Created: Monday, 14 April 2003 Written by CorrespondentName, hometown and serial number, that's what Iraqi captors ask of our latest P.O.W.'s. These kids' faces are banged up, squinty. Eyes shocked and awed at gunpoint, they recall me to myself. Such dulled innocence drives me to confess.... I served in another such Children's Crusade. I'm qualified to call it a disaster. Even the generals who were in charge back then admit that now. The same guys are helping plan this new one. I was a kid enlisted, against his will, to do the heavy lifting for a nation launched on a mission botched from the start. The entrance imperative: all macho force. The exit strategy? None whatever. Only very young kids would be fool enough to go that far and do as told. Some claim they didn't even mind. I myself remember. And, for me, and for this new crop, I mind. I'm watching.
I know these trapped boys from the inside. Perfect physical specimens, they are cocksure about absolutely everything because they know next to nothing. From a commander's perspective, of course, that's very good. These kids signed up mostly to get some education. Their parents couldn't swing the loans. No college otherwise. All they know of war is from Dolby-deafening action movies. Mainly these kids rage in the fist of the hormonal, the impulsive, the puppy-playful. Girl-crazy, full of stock-car lore and vague dreams of executive glory -- great soldier material....Those idiotic gung-ho kids who really believe they are making up the rules, who consider they are rugged individualists (and therefore take orders beautifully)....To know that you are so much smarter than the jobs assigned, to guess that you are serving in a struggle you can neither approve nor ever understand because the old guys in charge -- guys whose sons are safe, golfing at home -- they don't speak the local language, either.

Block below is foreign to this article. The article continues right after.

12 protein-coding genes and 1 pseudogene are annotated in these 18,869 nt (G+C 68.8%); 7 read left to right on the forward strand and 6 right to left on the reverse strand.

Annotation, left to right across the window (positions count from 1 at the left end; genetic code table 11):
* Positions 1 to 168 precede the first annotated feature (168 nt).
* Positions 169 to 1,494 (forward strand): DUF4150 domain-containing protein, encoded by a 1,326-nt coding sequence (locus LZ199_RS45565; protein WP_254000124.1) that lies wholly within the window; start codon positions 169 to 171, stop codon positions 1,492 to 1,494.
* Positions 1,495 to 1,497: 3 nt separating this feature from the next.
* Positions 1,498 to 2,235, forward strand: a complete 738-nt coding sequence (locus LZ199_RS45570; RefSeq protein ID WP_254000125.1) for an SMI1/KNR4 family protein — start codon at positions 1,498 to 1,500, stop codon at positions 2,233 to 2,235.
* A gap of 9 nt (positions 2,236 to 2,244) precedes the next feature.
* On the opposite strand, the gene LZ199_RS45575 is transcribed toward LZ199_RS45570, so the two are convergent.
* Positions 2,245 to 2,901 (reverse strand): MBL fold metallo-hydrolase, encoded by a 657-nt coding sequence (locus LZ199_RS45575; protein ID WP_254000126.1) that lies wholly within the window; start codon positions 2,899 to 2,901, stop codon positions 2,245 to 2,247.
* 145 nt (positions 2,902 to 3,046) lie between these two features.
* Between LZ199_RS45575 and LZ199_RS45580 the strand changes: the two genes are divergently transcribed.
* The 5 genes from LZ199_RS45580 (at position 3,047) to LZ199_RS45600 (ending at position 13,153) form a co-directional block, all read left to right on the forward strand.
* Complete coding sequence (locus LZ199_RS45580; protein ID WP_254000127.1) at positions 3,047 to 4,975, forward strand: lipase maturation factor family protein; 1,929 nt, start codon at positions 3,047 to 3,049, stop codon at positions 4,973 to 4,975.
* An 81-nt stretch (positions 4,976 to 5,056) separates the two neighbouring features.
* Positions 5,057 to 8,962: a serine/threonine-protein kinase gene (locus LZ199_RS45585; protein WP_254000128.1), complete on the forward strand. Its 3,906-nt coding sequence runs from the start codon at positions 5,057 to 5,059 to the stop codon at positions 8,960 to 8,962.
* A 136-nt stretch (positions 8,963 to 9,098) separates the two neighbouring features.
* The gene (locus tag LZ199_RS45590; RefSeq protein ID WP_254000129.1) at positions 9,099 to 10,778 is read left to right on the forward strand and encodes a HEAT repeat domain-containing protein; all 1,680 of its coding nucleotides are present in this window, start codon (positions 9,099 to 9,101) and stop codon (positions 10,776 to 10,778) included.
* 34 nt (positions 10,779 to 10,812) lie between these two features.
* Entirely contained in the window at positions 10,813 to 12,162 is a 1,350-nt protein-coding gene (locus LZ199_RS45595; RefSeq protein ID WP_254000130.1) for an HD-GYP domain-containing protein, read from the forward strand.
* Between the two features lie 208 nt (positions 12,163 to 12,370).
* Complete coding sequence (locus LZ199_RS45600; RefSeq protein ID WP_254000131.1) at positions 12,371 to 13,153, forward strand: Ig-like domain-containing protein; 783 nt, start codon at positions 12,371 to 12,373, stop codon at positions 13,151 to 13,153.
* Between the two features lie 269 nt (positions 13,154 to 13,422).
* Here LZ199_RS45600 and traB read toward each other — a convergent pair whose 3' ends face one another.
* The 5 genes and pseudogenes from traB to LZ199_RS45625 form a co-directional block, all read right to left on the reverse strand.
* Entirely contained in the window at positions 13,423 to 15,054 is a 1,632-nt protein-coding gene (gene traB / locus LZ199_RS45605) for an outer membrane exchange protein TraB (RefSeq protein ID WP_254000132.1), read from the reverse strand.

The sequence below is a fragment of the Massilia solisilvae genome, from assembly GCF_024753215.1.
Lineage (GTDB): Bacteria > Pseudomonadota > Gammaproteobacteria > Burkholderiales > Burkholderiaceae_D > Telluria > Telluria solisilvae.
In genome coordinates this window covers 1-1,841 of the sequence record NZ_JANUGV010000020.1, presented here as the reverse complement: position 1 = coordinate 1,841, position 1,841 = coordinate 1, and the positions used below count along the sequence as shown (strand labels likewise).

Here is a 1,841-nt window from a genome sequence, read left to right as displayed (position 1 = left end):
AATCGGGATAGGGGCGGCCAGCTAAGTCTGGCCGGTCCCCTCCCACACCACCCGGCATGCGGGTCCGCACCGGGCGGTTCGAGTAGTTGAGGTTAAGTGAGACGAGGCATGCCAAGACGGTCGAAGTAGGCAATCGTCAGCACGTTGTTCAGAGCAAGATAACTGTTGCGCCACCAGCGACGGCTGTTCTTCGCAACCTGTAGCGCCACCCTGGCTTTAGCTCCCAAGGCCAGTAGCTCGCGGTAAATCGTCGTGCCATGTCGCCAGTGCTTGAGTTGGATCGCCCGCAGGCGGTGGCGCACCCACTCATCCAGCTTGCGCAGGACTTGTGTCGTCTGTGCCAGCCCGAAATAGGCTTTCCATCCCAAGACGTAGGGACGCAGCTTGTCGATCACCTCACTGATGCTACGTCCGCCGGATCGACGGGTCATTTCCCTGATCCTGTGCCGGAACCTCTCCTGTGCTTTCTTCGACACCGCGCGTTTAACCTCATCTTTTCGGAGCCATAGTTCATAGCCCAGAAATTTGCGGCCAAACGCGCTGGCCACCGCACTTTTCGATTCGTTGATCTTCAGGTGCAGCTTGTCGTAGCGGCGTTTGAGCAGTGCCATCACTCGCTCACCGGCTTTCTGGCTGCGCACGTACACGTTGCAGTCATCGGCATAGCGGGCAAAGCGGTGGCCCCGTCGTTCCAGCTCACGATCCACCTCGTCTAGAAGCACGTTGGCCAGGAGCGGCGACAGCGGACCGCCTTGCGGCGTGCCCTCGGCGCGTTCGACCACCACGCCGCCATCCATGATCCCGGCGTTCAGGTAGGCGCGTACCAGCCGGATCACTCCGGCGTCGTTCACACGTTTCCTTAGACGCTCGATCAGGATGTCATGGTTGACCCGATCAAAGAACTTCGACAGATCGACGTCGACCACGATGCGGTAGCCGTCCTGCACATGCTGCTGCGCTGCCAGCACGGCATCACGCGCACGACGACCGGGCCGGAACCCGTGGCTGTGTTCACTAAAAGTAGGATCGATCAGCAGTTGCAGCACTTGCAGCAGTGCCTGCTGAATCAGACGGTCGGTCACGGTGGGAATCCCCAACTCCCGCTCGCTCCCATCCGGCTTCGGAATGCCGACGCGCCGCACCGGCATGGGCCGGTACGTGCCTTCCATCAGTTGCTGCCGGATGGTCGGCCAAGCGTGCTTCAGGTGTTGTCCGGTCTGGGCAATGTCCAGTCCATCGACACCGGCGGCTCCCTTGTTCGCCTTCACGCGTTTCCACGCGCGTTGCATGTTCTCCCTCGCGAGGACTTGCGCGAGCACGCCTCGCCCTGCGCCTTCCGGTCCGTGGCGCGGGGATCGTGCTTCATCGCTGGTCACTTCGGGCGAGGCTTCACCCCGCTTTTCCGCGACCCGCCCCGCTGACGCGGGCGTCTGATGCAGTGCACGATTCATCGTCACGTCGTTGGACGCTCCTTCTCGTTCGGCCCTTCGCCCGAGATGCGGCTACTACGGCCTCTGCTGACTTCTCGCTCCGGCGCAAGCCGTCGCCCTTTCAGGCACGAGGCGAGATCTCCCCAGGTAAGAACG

During the soldiers' first week, except for blowing sand, it might all seem a lark. Decisions are made by others who give you enough trigger-finger wiggle room so that you can feel a bit expressive, as baby-faced as terrifying. Such volunteers are as intentionally cut off from the effects of their killing as any placated 8-year-old glazed over the lethal thumb work of his Gameboy. These G.I.'s imagine glory, girlfriends waiting at home. The geopolitical picture is as far beyond their reach as the notion that learning a Kurdish dialect just might save their lives....
The latest captured Americans from a downed helicopter squat here on camera, and you see their inexperience in how they're big-eyed scared as kids at their first horror flick. Boys hang their heads with a shame almost sexual. They're blaming themselves for crashing, guilty at how sand can spoil the rotor blades of our most costly chopper. These kids mainly ''volunteered,'' to get ahead. And now, this learning curve. They are prisoners because to start at Burger King, even for a go-getter like Larry here, would get him to only assistant manager in, say, three or four years, and you can't do too darn much on 12 grand a year, can you? These are the ambitious kids, the ''good kids,'' the ones who wanted to make something useful and shapely of their lives.
Some will come home, back to their folks' ghetto stoops or trailers or tract houses strung with computer-generated welcomes, personalized, too. Their college years are still ahead of them. So look on the bright side. Bones that young knit fast. And, after a while, even after all the pain and not knowing why they did it, they will get to call this ''their'' war. And, of course, the medals will be splendid.
Allan Gurganus 04.14.03